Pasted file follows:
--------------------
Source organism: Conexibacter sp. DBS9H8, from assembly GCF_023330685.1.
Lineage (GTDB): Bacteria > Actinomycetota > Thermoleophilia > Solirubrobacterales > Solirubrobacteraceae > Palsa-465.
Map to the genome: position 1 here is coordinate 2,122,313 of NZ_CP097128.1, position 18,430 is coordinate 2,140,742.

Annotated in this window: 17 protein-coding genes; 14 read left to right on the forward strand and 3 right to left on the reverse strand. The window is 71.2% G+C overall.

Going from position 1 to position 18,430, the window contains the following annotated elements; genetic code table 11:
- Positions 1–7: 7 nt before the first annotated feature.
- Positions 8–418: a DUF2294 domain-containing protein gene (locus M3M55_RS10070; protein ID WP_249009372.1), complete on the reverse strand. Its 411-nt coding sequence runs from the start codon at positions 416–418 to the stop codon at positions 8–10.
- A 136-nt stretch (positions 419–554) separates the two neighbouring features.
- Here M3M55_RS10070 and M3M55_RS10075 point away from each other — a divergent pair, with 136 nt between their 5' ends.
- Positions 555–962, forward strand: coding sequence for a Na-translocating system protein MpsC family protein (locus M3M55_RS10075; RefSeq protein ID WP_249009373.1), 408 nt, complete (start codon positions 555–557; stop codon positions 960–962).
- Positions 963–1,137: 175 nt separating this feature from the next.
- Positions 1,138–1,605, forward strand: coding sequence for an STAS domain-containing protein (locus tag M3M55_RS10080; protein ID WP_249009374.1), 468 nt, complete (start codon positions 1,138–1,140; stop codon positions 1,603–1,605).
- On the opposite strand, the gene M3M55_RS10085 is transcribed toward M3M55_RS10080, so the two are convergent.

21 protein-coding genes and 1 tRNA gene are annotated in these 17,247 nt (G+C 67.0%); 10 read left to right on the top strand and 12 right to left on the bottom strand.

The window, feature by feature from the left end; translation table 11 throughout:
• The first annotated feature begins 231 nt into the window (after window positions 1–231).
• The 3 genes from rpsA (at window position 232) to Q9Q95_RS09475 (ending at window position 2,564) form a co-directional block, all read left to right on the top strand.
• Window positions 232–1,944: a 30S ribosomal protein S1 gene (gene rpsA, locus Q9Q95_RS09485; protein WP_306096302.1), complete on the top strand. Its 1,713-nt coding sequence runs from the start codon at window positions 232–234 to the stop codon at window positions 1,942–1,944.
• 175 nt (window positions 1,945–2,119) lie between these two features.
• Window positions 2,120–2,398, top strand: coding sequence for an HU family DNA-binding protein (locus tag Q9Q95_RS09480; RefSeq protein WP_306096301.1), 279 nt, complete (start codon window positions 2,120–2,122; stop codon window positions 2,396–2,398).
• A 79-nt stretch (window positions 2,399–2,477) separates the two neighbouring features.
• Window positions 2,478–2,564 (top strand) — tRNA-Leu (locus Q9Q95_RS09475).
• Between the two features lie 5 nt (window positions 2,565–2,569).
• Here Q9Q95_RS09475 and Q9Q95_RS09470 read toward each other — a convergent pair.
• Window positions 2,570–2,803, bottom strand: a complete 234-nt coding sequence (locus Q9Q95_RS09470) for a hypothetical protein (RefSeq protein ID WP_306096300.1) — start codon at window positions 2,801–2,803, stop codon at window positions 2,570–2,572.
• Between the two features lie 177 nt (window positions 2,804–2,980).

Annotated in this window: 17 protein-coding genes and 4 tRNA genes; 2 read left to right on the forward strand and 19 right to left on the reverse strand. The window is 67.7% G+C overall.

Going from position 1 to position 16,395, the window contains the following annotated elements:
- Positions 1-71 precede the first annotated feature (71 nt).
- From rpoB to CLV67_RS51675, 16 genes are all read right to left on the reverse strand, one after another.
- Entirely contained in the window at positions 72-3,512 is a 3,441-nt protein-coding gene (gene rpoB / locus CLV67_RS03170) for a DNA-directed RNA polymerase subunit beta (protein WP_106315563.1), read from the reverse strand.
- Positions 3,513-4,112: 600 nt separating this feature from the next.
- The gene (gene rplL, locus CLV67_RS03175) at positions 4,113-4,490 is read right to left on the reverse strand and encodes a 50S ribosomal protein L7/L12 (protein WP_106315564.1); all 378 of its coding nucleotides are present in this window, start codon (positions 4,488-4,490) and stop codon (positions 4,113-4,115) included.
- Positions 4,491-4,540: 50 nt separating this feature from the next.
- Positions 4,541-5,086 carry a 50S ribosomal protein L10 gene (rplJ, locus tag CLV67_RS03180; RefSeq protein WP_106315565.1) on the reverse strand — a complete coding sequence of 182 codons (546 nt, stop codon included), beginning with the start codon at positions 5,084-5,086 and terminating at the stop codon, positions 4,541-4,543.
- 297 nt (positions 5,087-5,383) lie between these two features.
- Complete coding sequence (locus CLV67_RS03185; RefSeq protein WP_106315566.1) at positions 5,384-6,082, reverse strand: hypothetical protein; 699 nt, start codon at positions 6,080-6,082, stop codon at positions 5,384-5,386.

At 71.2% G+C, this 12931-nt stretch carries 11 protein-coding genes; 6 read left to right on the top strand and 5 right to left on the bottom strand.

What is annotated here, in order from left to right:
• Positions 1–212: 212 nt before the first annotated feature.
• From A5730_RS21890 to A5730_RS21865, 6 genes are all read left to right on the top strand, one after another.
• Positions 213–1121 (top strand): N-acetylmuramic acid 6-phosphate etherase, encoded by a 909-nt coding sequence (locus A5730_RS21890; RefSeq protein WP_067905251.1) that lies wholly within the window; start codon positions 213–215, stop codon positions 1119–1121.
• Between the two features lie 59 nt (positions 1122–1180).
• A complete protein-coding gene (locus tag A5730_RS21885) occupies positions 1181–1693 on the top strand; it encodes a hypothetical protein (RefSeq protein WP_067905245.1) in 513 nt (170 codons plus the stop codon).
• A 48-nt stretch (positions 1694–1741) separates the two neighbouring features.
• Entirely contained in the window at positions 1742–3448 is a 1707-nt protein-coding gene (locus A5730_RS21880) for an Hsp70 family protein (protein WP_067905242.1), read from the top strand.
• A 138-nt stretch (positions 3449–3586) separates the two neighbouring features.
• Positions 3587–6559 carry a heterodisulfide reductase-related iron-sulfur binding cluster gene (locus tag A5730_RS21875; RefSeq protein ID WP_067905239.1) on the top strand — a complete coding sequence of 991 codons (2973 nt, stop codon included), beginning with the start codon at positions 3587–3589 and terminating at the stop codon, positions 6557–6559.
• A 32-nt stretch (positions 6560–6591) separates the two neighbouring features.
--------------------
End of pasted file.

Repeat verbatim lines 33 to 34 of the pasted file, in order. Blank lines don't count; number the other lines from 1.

- The gene (gene rplL, locus CLV67_RS03175) at positions 4,113-4,490 is read right to left on the reverse strand and encodes a 50S ribosomal protein L7/L12 (protein WP_106315564.1); all 378 of its coding nucleotides are present in this window, start codon (positions 4,488-4,490) and stop codon (positions 4,113-4,115) included.
- Positions 4,491-4,540: 50 nt separating this feature from the next.